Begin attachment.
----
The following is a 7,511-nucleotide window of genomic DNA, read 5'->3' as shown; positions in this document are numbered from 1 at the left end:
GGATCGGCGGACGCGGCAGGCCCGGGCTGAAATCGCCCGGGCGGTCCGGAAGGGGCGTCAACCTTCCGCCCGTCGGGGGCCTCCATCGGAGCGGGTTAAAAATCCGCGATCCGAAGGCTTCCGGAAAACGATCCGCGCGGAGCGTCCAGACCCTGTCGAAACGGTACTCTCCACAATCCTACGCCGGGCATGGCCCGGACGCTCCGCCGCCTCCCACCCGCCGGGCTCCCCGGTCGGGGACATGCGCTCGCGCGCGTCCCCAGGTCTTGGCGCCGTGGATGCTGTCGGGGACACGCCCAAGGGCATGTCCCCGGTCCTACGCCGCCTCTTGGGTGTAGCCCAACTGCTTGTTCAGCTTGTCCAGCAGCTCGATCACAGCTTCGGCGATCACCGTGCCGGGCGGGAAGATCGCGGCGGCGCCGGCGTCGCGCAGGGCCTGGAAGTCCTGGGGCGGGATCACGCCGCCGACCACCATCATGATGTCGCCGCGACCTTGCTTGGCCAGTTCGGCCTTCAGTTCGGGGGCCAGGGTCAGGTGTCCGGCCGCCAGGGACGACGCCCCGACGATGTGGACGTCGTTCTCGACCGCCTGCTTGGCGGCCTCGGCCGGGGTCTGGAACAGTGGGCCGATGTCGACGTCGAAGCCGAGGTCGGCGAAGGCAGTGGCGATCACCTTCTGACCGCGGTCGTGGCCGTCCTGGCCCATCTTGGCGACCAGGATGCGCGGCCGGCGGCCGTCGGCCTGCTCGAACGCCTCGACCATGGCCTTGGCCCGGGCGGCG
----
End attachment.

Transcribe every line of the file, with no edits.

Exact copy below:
The following is a 7,511-nucleotide window of genomic DNA, read 5'->3' as shown; positions in this document are numbered from 1 at the left end:
GGATCGGCGGACGCGGCAGGCCCGGGCTGAAATCGCCCGGGCGGTCCGGAAGGGGCGTCAACCTTCCGCCCGTCGGGGGCCTCCATCGGAGCGGGTTAAAAATCCGCGATCCGAAGGCTTCCGGAAAACGATCCGCGCGGAGCGTCCAGACCCTGTCGAAACGGTACTCTCCACAATCCTACGCCGGGCATGGCCCGGACGCTCCGCCGCCTCCCACCCGCCGGGCTCCCCGGTCGGGGACATGCGCTCGCGCGCGTCCCCAGGTCTTGGCGCCGTGGATGCTGTCGGGGACACGCCCAAGGGCATGTCCCCGGTCCTACGCCGCCTCTTGGGTGTAGCCCAACTGCTTGTTCAGCTTGTCCAGCAGCTCGATCACAGCTTCGGCGATCACCGTGCCGGGCGGGAAGATCGCGGCGGCGCCGGCGTCGCGCAGGGCCTGGAAGTCCTGGGGCGGGATCACGCCGCCGACCACCATCATGATGTCGCCGCGACCTTGCTTGGCCAGTTCGGCCTTCAGTTCGGGGGCCAGGGTCAGGTGTCCGGCCGCCAGGGACGACGCCCCGACGATGTGGACGTCGTTCTCGACCGCCTGCTTGGCGGCCTCGGCCGGGGTCTGGAACAGTGGGCCGATGTCGACGTCGAAGCCGAGGTCGGCGAAGGCAGTGGCGATCACCTTCTGACCGCGGTCGTGGCCGTCCTGGCCCATCTTGGCGACCAGGATGCGCGGCCGGCGGCCGTCGGCCTGCTCGAACGCCTCGACCATGGCCTTGGCCCGGGCGGCG